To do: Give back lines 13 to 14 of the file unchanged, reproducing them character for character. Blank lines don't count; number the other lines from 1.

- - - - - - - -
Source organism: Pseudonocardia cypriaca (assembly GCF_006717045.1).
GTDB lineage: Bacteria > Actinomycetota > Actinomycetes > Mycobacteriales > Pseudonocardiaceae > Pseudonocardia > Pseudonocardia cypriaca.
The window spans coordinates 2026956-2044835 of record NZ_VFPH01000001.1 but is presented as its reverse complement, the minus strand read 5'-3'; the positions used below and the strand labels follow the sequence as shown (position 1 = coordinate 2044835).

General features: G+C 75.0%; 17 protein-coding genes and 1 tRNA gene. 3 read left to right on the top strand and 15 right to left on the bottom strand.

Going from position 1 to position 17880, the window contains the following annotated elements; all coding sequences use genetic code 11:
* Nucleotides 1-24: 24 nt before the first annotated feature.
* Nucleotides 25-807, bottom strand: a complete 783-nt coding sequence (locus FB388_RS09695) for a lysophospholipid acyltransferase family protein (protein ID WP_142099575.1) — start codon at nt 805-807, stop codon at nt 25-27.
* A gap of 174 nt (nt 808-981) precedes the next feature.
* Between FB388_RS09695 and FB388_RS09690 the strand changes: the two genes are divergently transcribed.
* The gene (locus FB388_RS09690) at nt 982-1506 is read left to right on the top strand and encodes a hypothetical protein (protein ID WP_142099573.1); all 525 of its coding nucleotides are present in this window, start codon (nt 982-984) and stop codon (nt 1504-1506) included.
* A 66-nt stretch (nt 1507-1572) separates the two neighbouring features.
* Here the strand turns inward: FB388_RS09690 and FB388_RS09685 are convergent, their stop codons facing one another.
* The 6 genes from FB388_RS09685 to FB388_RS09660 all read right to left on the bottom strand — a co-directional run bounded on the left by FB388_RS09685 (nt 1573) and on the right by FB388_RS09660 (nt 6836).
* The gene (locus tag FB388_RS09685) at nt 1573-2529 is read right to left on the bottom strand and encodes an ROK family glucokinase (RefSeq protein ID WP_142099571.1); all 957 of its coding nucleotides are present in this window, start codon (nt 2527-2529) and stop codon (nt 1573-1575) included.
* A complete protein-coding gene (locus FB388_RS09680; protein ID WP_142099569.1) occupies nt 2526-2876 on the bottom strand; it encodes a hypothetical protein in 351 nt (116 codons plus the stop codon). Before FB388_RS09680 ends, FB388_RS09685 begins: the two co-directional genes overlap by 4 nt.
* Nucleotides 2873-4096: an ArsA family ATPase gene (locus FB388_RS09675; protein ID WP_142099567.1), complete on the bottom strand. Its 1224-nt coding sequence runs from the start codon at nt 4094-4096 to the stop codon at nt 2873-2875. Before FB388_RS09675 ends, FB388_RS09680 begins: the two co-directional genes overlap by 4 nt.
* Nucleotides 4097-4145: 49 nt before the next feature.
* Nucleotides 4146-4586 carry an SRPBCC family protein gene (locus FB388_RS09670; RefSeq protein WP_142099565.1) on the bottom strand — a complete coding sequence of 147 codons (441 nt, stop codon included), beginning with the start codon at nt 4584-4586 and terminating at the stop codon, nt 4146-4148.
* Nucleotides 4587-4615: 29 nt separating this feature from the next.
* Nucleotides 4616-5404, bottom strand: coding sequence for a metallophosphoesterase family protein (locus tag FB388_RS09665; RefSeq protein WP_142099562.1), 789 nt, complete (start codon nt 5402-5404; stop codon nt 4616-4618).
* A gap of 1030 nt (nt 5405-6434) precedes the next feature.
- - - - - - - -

* The 6 genes from FB388_RS09685 to FB388_RS09660 all read right to left on the bottom strand — a co-directional run bounded on the left by FB388_RS09685 (nt 1573) and on the right by FB388_RS09660 (nt 6836).
* The gene (locus tag FB388_RS09685) at nt 1573-2529 is read right to left on the bottom strand and encodes an ROK family glucokinase (RefSeq protein ID WP_142099571.1); all 957 of its coding nucleotides are present in this window, start codon (nt 2527-2529) and stop codon (nt 1573-1575) included.